This afternoon, sitting with Sunny on the lawn after what felt like a long busy morning, I found myself asking what I felt grateful for. I appreciate the fact that this thought even occurred to me. I often talk to clients about being patient with themselves when it comes to even remembering to practice the things that help, because learning to remember to connect with what we're grateful for takes time, just like every other part of our gradual human processes.
Here is today's list. This afternoon, I felt grateful for:
Lying on my back while waiting for Sunny to pee, the sun playing off the wind swept leaves. Little prisms.
The time I took to go for a jog during my afternoon lunch break.
Listening to The Creative Fire during my jog. Overhearing Clarissa Pinkola Estes words: "the main struggle that people have with creativity is that they stop themselves from doing what comes naturally...all you have to do to create is to stand out of the way...at the center of the psyche, what we are speaking of is a mystical substance that in Spanish is called "el duende" (the creative function)...It is a being that comes to roost or visit for those who make a place for it. Some of us are born with the gift of it, and others of us must chase it everywhere...yet if you attempt to tie it down, it will whither. And if you set a trap for it, it will evade you. And if you use it without replenishing it, it will retreat. And if you think it costs nothing to have it, all your hair will be burned off..."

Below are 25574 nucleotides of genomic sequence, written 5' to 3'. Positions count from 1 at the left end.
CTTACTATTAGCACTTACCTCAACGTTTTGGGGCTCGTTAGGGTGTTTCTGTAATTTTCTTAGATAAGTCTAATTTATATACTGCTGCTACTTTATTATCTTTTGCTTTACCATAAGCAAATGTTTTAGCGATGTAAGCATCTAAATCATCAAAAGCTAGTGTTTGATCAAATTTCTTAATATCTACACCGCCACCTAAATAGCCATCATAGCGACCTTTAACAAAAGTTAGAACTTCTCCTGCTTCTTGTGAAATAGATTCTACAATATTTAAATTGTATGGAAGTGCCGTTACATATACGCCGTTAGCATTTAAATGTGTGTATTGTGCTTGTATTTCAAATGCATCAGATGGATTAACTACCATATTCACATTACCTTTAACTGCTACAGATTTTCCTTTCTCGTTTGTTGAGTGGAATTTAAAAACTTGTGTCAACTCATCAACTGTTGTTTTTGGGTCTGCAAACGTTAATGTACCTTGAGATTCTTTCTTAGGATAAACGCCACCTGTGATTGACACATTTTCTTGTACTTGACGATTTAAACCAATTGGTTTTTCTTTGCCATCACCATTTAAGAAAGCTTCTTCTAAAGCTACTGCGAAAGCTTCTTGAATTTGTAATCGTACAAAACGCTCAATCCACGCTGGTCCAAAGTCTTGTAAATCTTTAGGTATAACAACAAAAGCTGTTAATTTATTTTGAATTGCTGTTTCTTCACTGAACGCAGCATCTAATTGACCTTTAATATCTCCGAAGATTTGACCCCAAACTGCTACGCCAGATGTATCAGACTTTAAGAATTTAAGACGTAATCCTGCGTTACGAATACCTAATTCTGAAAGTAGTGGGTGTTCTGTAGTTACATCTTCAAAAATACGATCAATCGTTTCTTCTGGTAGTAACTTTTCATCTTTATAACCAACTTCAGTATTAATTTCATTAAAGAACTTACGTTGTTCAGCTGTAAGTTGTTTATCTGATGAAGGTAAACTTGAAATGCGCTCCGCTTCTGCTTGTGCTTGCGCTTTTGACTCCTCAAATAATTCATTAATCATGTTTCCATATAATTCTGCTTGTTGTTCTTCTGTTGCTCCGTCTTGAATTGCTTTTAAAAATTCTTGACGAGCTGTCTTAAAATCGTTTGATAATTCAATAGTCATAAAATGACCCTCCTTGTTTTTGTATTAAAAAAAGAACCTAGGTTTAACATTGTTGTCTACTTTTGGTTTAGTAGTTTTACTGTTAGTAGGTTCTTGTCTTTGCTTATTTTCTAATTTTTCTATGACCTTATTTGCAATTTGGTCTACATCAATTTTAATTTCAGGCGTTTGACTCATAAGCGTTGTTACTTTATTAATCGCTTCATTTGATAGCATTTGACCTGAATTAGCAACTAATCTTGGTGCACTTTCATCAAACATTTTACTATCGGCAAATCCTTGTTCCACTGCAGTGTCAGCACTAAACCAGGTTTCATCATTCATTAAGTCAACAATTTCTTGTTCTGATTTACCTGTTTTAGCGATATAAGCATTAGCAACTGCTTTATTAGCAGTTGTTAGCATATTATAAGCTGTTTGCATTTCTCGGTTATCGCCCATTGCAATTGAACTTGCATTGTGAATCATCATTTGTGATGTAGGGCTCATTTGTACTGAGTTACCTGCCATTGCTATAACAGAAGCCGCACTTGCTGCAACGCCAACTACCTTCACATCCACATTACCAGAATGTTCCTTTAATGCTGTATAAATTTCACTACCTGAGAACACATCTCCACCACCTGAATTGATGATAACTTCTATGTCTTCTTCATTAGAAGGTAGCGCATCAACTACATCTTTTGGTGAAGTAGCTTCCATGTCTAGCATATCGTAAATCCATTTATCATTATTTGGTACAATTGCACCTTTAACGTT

Those 15 minutes Marcio spent sitting on the kitchen floor, a big smile on his face, playing with Sunny and telling me about his day, while I ate my dinner standing up: toasted sourdough, s/p tomatoes, ghee, cheese, and chocolate milk.
And...that chocolate chip cookie.
Gratitude has become a popular practice among positive psychology in the past few years. When recommended, it can come off as too shallow an intervention to possibly touch the emotional reason we might be looking for an intervention in the first place. But in practice, nothing could be further from the truth. Gratitude feels nourishing. You just have to be willing to be authentic about what you appreciate.
I had lots to be grateful for this past week. Two friends visited us from STL. We caught up on life, ate out, toured Block and Newport and a bit of PVD, and were lucky to relish the beach and island for two beautiful mid-seventies days. M had to work during the week, but we saved our favorite local Mexican spot for Friday night and ate the most amazing fried yucca, plantains, carnitas quesadilla, carnitas tacos, and the largest and most pillowy chimichangas I've ever seen. Again, amazing.
And, while friend's visits never seem to last long enough, the transition back to life-as-usual is always welcome. We spent most of our Saturday enjoying errands (I suffered through another intense craving for puffy Cheetos at the grocery store - second time!), puttering around the house, trying to keep an eye on potential potty training accidents, and supporting the kitty through her adjustment.
On Saturday, I food prepped all over the map: 2 types of chocolate chip cookies, raw veggie salads, a veggie-quinoa salad, and chicken salad. I'm test driving the cookies to see whether I want to make edits before posting them on our site, but as far as I can tell, they're yummy. One is a bit more granola/potential breakfast-y and the second is a bit more decadent.
Sunday morning, Mom visited to meet her grand-puppy for the first time, I painted for a few hours (which, today, turned out to look a little like this: 25% lack of motivation, 25% commitment and "to hell with motivation - get your ass in gear and just do it!," 25% exercise in irritated frustration with the outcome, and 25% understanding that all of this is yet another lesson in the creative process), and...finally, I decided to watch Outlander and make carnitas in our brand-spanking new Instapot.